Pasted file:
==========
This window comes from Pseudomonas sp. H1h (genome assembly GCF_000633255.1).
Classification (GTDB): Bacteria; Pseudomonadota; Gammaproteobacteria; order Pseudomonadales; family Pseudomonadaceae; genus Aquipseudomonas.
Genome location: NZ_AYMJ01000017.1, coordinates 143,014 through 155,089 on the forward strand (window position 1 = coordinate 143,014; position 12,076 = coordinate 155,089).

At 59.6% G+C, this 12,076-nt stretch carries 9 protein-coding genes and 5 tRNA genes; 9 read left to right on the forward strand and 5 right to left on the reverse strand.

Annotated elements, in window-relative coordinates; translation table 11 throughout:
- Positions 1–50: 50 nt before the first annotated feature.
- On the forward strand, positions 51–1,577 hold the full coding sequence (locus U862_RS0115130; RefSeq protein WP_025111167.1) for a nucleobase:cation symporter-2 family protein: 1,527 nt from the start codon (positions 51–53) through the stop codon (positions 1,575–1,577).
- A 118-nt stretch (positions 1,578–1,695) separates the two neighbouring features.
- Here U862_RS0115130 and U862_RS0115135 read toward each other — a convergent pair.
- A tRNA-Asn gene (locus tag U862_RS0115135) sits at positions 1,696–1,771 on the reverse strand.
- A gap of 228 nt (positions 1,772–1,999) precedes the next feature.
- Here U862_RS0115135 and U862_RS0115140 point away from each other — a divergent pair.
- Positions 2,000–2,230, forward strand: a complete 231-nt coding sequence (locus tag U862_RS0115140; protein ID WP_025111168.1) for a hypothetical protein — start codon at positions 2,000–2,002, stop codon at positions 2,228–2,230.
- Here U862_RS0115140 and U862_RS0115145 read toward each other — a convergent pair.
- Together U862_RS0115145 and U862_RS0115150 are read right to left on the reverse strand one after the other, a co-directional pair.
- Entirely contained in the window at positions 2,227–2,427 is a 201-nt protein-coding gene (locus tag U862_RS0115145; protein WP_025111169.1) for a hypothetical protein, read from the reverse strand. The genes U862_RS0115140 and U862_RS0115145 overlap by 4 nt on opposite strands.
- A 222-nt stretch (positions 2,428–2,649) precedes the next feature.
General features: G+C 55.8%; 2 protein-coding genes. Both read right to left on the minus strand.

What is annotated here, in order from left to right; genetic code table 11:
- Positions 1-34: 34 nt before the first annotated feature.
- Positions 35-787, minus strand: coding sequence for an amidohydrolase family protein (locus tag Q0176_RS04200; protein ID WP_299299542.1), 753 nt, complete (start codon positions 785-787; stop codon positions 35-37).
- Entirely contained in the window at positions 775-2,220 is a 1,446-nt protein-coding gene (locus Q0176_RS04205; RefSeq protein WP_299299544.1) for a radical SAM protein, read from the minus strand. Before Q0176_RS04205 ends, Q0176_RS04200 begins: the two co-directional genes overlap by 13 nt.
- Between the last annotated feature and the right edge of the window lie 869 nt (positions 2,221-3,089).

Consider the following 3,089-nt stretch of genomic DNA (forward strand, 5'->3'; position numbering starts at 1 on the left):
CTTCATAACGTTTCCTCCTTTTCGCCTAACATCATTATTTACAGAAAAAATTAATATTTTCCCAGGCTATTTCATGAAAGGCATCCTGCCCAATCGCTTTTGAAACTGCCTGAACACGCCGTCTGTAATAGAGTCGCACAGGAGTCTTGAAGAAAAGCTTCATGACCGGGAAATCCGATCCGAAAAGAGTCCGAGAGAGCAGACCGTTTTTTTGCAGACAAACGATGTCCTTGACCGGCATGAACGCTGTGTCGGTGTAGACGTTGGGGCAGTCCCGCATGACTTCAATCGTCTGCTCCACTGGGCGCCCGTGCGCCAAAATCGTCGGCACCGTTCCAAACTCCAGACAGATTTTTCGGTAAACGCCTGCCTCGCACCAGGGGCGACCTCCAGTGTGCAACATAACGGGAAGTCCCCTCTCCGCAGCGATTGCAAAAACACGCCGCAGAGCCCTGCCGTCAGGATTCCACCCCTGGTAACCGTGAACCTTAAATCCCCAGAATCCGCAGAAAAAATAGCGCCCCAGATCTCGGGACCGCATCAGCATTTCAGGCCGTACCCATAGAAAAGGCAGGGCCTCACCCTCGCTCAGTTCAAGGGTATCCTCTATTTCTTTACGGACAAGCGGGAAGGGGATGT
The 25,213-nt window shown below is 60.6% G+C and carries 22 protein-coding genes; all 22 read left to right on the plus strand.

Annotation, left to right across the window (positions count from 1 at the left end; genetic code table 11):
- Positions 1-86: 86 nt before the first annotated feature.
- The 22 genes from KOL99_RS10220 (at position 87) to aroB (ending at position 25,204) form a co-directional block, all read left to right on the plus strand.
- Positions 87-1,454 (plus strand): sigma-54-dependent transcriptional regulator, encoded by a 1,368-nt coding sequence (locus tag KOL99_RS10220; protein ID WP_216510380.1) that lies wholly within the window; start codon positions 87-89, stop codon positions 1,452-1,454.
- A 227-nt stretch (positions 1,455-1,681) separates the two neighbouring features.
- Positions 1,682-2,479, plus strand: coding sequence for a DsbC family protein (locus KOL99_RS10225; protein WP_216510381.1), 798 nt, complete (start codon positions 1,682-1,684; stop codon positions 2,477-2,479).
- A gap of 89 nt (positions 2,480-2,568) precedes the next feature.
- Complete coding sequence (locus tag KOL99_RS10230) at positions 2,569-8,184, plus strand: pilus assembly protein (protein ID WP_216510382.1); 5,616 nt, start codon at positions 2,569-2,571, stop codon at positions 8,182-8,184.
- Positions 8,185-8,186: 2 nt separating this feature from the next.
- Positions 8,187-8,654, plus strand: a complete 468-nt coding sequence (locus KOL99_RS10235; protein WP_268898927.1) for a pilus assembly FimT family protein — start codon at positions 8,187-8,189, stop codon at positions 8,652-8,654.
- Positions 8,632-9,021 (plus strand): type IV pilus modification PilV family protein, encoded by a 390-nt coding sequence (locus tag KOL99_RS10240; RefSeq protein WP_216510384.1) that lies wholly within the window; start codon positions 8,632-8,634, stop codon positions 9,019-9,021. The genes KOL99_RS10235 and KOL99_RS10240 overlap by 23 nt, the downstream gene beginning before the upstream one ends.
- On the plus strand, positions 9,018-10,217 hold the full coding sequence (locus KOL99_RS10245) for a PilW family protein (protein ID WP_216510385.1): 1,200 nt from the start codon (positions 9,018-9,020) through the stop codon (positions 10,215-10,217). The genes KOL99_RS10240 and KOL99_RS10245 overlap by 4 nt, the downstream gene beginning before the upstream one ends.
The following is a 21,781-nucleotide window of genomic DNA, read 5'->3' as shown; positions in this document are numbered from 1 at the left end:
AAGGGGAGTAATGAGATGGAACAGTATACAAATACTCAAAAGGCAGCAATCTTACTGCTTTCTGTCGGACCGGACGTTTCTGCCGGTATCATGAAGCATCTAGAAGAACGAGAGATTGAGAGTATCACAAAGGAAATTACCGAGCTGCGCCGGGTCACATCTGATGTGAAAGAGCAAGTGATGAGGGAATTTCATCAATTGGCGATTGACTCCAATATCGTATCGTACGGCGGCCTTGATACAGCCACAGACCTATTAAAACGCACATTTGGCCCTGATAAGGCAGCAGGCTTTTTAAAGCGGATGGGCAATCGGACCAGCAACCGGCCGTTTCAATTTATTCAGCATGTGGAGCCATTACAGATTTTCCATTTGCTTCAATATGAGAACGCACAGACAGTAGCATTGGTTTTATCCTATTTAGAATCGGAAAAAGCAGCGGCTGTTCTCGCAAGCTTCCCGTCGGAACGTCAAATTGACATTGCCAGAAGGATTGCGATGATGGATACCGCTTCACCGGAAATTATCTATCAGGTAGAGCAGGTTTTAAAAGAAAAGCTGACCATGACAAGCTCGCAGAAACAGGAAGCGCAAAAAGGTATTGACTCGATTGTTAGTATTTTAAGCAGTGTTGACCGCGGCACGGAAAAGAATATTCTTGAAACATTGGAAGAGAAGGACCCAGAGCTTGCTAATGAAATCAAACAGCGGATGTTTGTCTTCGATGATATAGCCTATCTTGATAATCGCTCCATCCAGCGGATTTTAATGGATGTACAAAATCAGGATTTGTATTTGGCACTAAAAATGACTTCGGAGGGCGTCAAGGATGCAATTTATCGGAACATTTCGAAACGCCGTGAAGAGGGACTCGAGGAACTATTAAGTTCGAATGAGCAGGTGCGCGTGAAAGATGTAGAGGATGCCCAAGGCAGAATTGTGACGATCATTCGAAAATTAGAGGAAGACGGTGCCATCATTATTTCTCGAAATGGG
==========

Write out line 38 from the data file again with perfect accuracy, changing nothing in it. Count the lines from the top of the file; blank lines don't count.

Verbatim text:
- On the plus strand, positions 9,018-10,217 hold the full coding sequence (locus KOL99_RS10245) for a PilW family protein (protein ID WP_216510385.1): 1,200 nt from the start codon (positions 9,018-9,020) through the stop codon (positions 10,215-10,217). The genes KOL99_RS10240 and KOL99_RS10245 overlap by 4 nt, the downstream gene beginning before the upstream one ends.